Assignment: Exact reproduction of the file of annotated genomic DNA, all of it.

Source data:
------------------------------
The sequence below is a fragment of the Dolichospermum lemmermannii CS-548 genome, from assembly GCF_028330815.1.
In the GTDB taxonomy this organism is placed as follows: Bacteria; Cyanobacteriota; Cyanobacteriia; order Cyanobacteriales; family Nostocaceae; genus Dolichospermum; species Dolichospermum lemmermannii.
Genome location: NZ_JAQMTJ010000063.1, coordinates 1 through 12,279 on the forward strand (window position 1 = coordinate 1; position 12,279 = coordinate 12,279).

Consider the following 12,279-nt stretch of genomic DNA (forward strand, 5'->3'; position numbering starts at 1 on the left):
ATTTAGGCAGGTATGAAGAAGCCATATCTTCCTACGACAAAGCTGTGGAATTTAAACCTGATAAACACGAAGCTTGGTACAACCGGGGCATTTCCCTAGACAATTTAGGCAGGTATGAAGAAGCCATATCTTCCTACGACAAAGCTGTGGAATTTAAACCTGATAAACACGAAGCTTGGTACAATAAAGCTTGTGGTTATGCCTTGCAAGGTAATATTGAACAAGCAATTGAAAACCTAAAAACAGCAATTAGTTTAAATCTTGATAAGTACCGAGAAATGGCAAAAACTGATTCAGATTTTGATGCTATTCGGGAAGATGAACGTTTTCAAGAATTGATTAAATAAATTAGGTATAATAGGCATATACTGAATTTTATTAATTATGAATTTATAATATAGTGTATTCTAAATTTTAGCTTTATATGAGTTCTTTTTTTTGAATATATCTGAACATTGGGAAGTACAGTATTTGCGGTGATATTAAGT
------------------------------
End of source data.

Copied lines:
The sequence below is a fragment of the Dolichospermum lemmermannii CS-548 genome, from assembly GCF_028330815.1.
In the GTDB taxonomy this organism is placed as follows: Bacteria; Cyanobacteriota; Cyanobacteriia; order Cyanobacteriales; family Nostocaceae; genus Dolichospermum; species Dolichospermum lemmermannii.
Genome location: NZ_JAQMTJ010000063.1, coordinates 1 through 12,279 on the forward strand (window position 1 = coordinate 1; position 12,279 = coordinate 12,279).

Consider the following 12,279-nt stretch of genomic DNA (forward strand, 5'->3'; position numbering starts at 1 on the left):
ATTTAGGCAGGTATGAAGAAGCCATATCTTCCTACGACAAAGCTGTGGAATTTAAACCTGATAAACACGAAGCTTGGTACAACCGGGGCATTTCCCTAGACAATTTAGGCAGGTATGAAGAAGCCATATCTTCCTACGACAAAGCTGTGGAATTTAAACCTGATAAACACGAAGCTTGGTACAATAAAGCTTGTGGTTATGCCTTGCAAGGTAATATTGAACAAGCAATTGAAAACCTAAAAACAGCAATTAGTTTAAATCTTGATAAGTACCGAGAAATGGCAAAAACTGATTCAGATTTTGATGCTATTCGGGAAGATGAACGTTTTCAAGAATTGATTAAATAAATTAGGTATAATAGGCATATACTGAATTTTATTAATTATGAATTTATAATATAGTGTATTCTAAATTTTAGCTTTATATGAGTTCTTTTTTTTGAATATATCTGAACATTGGGAAGTACAGTATTTGCGGTGATATTAAGT